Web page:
Here’s a situation you don’t come across too often: a story behind a statue that is more interesting than the person whom the statue honors. This just may be the case with the bronze sculpture honoring John Harvard that sits in famed Harvard Yard.
Although his name graces one of the most famous campuses in the country, John Harvard was a Puritan minister who lived a fairly modest, short and little-documented life. Born in Southwark, England in 1607, he and his wife emigrated to Charlestown in the relatively new Massachusetts Bay Colony in 1637, just a year before he died of tuberculosis. On his deathbed, he bequeathed his library and half of his estate to an as-yet-unnamed college which had just been founded two years prior in nearby Cambridge.
Which leads us to the story of the statue that sits in Harvard Yard. Anyone passing through the heart of Harvard University during a guided tour has probably overheard the familiar phrase declaring the larger-than-life tribute as the “statue of three lies.”
Created by famed Lincoln Memorial sculptor Daniel Chester French and unveiled in 1884, the statue does not, as far as anyone knows, resemble the real John Harvard. This is because there is no record of what Harvard looked like, so a recent graduate sat in as French’s model.
The next two “lies” are perhaps more egregious. Engraving on the statue’s base proclaims John Harvard as “Founder” of the college, yet it was named after him for being one of its earliest and greatest benefactors—not its actual founder. The inscription also states the date of the founding of Harvard’s namesake school as 1638, when it was established in 1636 by the Great and General Court of the Massachusetts Bay Colony.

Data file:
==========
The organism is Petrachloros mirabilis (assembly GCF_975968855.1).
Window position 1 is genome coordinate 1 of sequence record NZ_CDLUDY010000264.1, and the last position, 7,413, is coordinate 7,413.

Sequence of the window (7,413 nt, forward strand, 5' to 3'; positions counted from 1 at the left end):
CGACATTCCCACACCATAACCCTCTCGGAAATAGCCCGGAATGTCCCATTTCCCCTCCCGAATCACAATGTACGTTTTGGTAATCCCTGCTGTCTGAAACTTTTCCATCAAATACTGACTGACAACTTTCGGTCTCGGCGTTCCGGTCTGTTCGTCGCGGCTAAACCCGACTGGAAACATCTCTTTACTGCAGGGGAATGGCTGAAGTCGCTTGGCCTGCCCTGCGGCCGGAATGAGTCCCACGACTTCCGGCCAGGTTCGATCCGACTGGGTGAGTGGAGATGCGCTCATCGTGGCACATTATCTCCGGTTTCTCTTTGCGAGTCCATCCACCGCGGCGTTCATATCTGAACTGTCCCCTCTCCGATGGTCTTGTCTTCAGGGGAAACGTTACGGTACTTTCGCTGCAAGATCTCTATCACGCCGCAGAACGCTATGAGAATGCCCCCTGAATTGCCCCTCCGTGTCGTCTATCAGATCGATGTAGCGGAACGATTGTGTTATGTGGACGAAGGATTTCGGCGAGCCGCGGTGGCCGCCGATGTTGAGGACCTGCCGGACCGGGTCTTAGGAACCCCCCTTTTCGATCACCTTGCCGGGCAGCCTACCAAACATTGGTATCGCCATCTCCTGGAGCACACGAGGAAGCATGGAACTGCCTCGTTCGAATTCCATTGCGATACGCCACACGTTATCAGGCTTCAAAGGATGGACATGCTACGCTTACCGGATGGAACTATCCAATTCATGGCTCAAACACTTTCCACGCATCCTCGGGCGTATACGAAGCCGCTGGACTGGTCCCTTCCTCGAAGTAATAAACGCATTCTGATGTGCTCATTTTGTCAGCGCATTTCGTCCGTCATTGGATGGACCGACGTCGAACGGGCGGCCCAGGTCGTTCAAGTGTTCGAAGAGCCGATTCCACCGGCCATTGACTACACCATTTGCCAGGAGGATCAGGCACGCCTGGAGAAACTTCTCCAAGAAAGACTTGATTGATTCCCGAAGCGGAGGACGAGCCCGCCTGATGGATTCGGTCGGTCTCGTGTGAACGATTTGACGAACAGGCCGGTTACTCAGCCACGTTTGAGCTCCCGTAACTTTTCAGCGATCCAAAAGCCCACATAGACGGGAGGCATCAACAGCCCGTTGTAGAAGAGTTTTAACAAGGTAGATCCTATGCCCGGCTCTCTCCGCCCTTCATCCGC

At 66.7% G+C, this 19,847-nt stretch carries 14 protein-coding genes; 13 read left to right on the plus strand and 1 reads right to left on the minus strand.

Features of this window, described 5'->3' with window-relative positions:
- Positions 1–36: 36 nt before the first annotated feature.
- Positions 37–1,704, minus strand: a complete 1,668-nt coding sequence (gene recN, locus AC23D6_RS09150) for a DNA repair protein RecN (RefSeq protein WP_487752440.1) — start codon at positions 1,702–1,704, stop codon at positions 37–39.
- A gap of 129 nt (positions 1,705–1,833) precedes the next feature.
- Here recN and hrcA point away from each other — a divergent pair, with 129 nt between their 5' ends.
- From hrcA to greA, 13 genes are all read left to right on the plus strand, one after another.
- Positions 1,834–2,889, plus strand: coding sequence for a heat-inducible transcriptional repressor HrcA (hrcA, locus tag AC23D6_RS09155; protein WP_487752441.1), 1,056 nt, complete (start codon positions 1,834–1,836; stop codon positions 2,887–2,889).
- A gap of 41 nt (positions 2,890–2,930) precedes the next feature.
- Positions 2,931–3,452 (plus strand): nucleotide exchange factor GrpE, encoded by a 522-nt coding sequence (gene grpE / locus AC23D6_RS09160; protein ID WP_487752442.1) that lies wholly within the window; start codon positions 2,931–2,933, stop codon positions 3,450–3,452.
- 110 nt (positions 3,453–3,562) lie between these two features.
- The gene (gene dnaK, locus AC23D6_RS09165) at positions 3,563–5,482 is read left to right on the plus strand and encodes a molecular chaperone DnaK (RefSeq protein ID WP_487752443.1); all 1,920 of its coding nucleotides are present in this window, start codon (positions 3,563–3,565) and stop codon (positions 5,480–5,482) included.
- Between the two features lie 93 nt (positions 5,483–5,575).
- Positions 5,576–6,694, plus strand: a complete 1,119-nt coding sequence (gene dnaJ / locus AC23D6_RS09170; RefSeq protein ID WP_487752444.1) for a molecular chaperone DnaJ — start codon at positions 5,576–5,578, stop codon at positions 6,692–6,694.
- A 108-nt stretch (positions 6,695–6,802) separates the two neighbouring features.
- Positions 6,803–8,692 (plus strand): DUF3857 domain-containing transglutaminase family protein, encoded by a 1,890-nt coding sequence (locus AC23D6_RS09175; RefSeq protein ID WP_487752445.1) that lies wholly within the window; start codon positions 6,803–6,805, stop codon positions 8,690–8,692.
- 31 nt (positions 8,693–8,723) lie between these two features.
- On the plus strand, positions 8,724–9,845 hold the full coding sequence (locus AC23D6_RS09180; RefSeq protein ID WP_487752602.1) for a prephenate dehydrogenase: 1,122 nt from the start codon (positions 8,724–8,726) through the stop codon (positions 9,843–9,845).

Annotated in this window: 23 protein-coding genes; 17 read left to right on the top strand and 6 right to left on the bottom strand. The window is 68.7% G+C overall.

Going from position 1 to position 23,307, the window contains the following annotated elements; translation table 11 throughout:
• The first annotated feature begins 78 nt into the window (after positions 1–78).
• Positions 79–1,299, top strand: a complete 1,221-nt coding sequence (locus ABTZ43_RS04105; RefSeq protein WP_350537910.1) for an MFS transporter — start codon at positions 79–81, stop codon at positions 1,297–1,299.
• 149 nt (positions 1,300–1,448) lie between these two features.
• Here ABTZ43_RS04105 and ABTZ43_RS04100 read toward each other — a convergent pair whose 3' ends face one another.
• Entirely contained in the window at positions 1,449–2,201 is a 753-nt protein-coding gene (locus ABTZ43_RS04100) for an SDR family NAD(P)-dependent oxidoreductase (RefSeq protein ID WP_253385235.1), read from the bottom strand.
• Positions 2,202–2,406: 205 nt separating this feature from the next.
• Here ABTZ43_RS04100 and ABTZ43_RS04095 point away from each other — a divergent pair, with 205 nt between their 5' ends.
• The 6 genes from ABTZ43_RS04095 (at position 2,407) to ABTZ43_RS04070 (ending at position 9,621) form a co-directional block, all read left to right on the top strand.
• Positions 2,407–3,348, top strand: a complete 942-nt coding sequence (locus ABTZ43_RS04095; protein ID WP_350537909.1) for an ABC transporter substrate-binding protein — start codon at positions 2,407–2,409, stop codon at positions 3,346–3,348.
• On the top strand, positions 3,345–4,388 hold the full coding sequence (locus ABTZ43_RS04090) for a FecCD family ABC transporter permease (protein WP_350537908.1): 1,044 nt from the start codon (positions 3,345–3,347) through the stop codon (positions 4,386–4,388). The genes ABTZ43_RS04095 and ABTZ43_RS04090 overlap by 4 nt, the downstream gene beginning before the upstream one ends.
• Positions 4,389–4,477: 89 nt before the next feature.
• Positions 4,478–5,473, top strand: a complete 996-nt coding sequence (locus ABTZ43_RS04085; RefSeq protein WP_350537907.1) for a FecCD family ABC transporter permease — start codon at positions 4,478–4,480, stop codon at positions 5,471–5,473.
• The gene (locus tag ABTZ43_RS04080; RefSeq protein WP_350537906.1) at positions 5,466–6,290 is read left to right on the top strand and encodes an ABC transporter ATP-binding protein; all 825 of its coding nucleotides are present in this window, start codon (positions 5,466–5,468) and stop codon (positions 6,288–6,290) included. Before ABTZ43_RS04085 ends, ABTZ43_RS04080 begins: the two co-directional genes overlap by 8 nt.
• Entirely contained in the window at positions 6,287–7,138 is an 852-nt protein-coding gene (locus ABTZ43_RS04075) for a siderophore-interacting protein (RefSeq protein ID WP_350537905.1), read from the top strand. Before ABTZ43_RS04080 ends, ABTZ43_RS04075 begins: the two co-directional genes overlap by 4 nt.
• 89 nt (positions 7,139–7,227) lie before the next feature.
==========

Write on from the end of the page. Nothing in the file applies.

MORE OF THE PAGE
As the statue stands on the grounds of an academic institution, this is all the subject of lively debate. One could argue that although John Harvard wasn’t the founder, he was a founder, due to his instrumental donation in the school’s early years. If the previous statement is true—and it is also true that said generosity did occur in the year 1638—it also holds that his role in the founding of Harvard did indeed occur the year marked below the statue, leaving us with a very forgivable “statue of one lie” situation.
Regardless of all this, the statue remains a beloved icon. Though it has been defaced over the years by vandals from rival Ivy League schools, the “portrait” of John Harvard remains as stoic as ever as it sits on an illustrious perch next to University Hall in Harvard Yard, a position it has enjoyed since it was moved from its original spot in front of nearby Memorial Hall in 1924 (above left). Harvard’s left foot (above right), due to constant rubbing by visitors for good luck, boasts a sheen of burnished gold, so if you stop for a visit, give it a try. John won’t mind.